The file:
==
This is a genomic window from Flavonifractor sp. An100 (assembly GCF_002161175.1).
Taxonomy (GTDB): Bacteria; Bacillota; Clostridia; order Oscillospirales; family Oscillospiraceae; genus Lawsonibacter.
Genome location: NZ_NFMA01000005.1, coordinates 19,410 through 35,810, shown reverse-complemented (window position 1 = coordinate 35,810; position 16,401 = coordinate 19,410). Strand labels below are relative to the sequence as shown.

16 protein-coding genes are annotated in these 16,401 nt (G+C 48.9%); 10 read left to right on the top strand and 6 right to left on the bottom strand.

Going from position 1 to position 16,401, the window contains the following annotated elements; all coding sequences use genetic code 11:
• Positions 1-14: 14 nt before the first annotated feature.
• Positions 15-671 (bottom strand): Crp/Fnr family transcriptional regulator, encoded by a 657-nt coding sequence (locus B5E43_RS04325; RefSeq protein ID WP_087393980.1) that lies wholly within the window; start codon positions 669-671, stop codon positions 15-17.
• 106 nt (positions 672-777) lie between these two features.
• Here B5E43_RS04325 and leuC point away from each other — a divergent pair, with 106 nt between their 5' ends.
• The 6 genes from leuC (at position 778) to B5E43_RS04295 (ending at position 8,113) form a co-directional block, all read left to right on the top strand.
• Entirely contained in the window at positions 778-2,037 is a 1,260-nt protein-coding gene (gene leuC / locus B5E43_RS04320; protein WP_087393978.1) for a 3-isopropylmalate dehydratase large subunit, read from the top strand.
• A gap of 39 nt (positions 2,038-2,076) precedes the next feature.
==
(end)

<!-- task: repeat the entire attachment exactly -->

This is a genomic window from Flavonifractor sp. An100 (assembly GCF_002161175.1).
Taxonomy (GTDB): Bacteria; Bacillota; Clostridia; order Oscillospirales; family Oscillospiraceae; genus Lawsonibacter.
Genome location: NZ_NFMA01000005.1, coordinates 19,410 through 35,810, shown reverse-complemented (window position 1 = coordinate 35,810; position 16,401 = coordinate 19,410). Strand labels below are relative to the sequence as shown.

16 protein-coding genes are annotated in these 16,401 nt (G+C 48.9%); 10 read left to right on the top strand and 6 right to left on the bottom strand.

Going from position 1 to position 16,401, the window contains the following annotated elements; all coding sequences use genetic code 11:
• Positions 1-14: 14 nt before the first annotated feature.
• Positions 15-671 (bottom strand): Crp/Fnr family transcriptional regulator, encoded by a 657-nt coding sequence (locus B5E43_RS04325; RefSeq protein ID WP_087393980.1) that lies wholly within the window; start codon positions 669-671, stop codon positions 15-17.
• 106 nt (positions 672-777) lie between these two features.
• Here B5E43_RS04325 and leuC point away from each other — a divergent pair, with 106 nt between their 5' ends.
• The 6 genes from leuC (at position 778) to B5E43_RS04295 (ending at position 8,113) form a co-directional block, all read left to right on the top strand.
• Entirely contained in the window at positions 778-2,037 is a 1,260-nt protein-coding gene (gene leuC / locus B5E43_RS04320; protein WP_087393978.1) for a 3-isopropylmalate dehydratase large subunit, read from the top strand.
• A gap of 39 nt (positions 2,038-2,076) precedes the next feature.